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Learning is quiet and inevitable

Updated: Dec 15, 2022

As I wander ever deeper into life without school, certain ideas are becoming more and more alien to me, to the point that I can no longer grasp the questions, never mind come up with a reasonable answer. "How do you know that they are learning?" people sometimes ask. In the beginning, I would give examples of things they know, ways they interact with 'knowledge'. But the real answer is that I can't stop them learning. It's inevitable, and most of the time I can't even see it happening.

It would be impossible to move through life and not learn. Human beings are constantly learning. We are always confident that babies will learn to walk and talk. We may worry about milestones and note that they are earlier or later than their peers, but it doesn't occur to us that the process may not happen at all. They need to walk and talk, they see everyone around them doing it. They inevitably figure it all out for themselves. I've never met a parent who felt they were responsible for getting their child to walk or talk. What would that even look like? An hour a day of getting the child to walk up and down in a straight line? Some designated time trying to make a baby copy sounds? It sounds ridiculous, which it is.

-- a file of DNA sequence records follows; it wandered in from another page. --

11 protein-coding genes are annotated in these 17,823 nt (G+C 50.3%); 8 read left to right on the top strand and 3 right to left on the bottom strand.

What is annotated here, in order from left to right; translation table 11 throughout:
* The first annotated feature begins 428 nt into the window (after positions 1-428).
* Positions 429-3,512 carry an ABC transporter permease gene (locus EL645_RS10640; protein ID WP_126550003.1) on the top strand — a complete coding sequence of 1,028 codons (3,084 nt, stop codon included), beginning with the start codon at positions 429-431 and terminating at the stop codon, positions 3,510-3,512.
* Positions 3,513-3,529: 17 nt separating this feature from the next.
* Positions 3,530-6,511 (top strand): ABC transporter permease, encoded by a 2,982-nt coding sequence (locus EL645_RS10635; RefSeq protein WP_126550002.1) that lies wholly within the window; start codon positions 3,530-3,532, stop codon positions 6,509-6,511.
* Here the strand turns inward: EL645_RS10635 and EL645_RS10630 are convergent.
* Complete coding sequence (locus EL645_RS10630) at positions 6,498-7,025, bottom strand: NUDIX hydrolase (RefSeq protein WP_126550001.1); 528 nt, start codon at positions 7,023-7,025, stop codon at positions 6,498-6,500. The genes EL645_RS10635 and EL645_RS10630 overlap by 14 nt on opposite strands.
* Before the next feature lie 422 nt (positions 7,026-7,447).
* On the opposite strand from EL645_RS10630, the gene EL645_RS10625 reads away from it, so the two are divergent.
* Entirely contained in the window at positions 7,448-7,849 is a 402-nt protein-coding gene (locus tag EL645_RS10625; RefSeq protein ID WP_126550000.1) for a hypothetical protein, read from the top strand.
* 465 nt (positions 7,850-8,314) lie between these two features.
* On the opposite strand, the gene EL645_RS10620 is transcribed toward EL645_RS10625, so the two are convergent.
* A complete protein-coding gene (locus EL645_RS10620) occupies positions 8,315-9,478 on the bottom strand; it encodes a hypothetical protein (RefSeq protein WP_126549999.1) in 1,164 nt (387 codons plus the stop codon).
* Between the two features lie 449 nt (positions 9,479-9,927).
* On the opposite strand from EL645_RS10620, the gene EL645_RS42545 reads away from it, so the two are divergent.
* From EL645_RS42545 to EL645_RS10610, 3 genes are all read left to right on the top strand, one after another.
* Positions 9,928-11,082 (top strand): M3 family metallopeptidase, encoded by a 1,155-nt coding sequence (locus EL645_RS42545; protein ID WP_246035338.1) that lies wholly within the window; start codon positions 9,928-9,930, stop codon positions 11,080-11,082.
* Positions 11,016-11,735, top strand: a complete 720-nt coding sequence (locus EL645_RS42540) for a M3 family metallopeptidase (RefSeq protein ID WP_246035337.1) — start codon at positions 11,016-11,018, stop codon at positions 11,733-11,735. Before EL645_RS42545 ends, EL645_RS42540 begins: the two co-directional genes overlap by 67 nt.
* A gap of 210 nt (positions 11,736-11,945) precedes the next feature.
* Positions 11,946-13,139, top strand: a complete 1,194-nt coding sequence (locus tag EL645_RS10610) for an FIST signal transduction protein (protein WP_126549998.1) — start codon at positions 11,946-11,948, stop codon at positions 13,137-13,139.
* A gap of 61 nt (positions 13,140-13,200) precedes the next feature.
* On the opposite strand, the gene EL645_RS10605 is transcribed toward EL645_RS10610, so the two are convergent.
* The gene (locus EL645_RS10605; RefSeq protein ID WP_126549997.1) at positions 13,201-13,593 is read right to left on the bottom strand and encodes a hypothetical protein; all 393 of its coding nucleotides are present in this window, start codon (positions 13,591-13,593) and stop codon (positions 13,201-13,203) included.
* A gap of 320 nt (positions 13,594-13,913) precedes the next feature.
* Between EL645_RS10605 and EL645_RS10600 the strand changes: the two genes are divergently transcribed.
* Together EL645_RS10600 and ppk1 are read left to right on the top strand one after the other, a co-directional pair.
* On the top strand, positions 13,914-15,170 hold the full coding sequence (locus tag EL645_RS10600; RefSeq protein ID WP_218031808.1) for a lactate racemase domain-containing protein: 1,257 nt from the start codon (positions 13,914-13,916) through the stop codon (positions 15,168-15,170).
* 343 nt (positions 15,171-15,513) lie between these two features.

When children aren't tested and graded constantly, there is no way to quantify what they know. But, just because the adults can't quantity it doesn't mean they haven't acquired a huge amount of knowledge. It won't be organised clearly by subject, or by age. It won't be linear or neat or even noticeable at the time, but it's certainly there.

I often have no idea how our children know what they know. It all just quietly adds up over time. They are interested in the world and each time a new bit of information comes up that adds to what they have, they store it away and the picture becomes a bit brighter. History, geography, maths, English, it's all muddled up together, just as it is in real life. It comes from books, films, games and conversations. It's gloriously messy, absolutely unquantifiable and it would be impossible to desconstruct it all and order it neatly against a syllabus. I don't know if they are where they 'should' be in terms of what they know in school years. They just are where they are, like every one of us is.

So, how do we know they are learning? I think the question itself is strange and shows how little we understand. Perhaps it's a leap of faith to move away from tests and curriculums, but the truth is that when you start to really observe and listen to your children you see that every day, quietly and inevitably, and entirely of their own free will, they learn.

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